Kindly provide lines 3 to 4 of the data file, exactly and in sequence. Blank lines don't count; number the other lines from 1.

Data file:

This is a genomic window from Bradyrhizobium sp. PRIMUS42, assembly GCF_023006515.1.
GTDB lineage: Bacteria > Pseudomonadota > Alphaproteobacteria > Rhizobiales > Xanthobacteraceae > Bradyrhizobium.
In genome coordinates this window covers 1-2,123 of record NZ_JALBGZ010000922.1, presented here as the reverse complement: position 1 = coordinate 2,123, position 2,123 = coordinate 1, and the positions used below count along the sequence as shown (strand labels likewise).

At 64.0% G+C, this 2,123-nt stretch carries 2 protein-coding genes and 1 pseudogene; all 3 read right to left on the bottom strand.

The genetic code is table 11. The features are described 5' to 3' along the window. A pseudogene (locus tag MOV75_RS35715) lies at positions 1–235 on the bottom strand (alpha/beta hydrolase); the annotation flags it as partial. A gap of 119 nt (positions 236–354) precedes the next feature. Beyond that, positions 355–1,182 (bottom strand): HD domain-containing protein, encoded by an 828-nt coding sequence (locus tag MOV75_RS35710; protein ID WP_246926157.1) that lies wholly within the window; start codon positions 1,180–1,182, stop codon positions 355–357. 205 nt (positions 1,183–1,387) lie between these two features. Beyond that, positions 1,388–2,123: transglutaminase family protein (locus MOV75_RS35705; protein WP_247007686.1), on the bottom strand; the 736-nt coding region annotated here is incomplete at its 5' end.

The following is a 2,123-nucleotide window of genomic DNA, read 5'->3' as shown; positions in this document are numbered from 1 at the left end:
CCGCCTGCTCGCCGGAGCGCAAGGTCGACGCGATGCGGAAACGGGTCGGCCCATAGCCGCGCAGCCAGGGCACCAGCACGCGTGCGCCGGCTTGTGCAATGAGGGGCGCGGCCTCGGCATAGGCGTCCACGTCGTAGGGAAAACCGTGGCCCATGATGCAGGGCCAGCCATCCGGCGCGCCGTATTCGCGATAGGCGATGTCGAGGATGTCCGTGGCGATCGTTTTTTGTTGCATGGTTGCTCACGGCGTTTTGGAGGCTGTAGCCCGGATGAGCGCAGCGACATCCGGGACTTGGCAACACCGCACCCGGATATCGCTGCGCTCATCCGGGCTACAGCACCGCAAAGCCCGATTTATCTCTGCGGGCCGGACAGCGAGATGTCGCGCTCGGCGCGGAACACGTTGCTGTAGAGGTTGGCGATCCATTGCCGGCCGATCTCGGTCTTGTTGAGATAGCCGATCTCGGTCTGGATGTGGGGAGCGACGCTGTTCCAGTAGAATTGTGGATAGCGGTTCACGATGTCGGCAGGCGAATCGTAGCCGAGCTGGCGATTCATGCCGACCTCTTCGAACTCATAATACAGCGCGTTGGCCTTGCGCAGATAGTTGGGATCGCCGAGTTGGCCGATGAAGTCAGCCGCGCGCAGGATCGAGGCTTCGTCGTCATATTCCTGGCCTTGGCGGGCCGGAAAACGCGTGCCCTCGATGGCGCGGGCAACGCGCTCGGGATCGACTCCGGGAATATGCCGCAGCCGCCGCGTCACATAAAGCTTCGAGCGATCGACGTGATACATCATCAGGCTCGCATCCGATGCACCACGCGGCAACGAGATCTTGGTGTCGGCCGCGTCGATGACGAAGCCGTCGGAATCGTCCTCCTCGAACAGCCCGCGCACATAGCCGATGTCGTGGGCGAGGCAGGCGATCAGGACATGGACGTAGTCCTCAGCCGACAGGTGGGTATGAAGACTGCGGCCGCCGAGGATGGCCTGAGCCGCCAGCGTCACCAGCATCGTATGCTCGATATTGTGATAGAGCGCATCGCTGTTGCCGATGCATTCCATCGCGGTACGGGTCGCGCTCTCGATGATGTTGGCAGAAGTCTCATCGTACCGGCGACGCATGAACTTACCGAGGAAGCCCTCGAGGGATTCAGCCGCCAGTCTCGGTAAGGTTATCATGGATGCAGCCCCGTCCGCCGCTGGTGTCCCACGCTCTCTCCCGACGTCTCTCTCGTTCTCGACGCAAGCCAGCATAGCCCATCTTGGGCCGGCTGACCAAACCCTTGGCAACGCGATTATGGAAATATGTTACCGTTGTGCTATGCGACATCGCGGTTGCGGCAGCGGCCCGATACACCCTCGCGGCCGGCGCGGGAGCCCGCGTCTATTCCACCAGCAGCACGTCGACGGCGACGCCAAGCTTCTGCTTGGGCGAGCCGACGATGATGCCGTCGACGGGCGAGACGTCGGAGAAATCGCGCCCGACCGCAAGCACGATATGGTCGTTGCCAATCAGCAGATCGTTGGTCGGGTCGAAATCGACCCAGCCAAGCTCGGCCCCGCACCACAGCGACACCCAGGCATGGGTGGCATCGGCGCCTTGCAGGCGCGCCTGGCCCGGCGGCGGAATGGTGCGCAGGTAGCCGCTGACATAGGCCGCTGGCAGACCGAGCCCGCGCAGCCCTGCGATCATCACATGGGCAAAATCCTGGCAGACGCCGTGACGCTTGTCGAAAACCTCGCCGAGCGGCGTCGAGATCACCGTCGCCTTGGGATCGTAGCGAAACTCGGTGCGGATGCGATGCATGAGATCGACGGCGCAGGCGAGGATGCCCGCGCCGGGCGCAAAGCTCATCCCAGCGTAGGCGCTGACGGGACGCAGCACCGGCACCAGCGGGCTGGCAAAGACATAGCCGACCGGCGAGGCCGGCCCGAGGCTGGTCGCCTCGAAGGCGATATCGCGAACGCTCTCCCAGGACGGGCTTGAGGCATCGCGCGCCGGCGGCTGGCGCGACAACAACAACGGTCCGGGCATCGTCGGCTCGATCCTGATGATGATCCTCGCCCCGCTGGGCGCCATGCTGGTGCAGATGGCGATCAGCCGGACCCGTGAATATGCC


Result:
In genome coordinates this window covers 1-2,123 of record NZ_JALBGZ010000922.1, presented here as the reverse complement: position 1 = coordinate 2,123, position 2,123 = coordinate 1, and the positions used below count along the sequence as shown (strand labels likewise).

At 64.0% G+C, this 2,123-nt stretch carries 2 protein-coding genes and 1 pseudogene; all 3 read right to left on the bottom strand.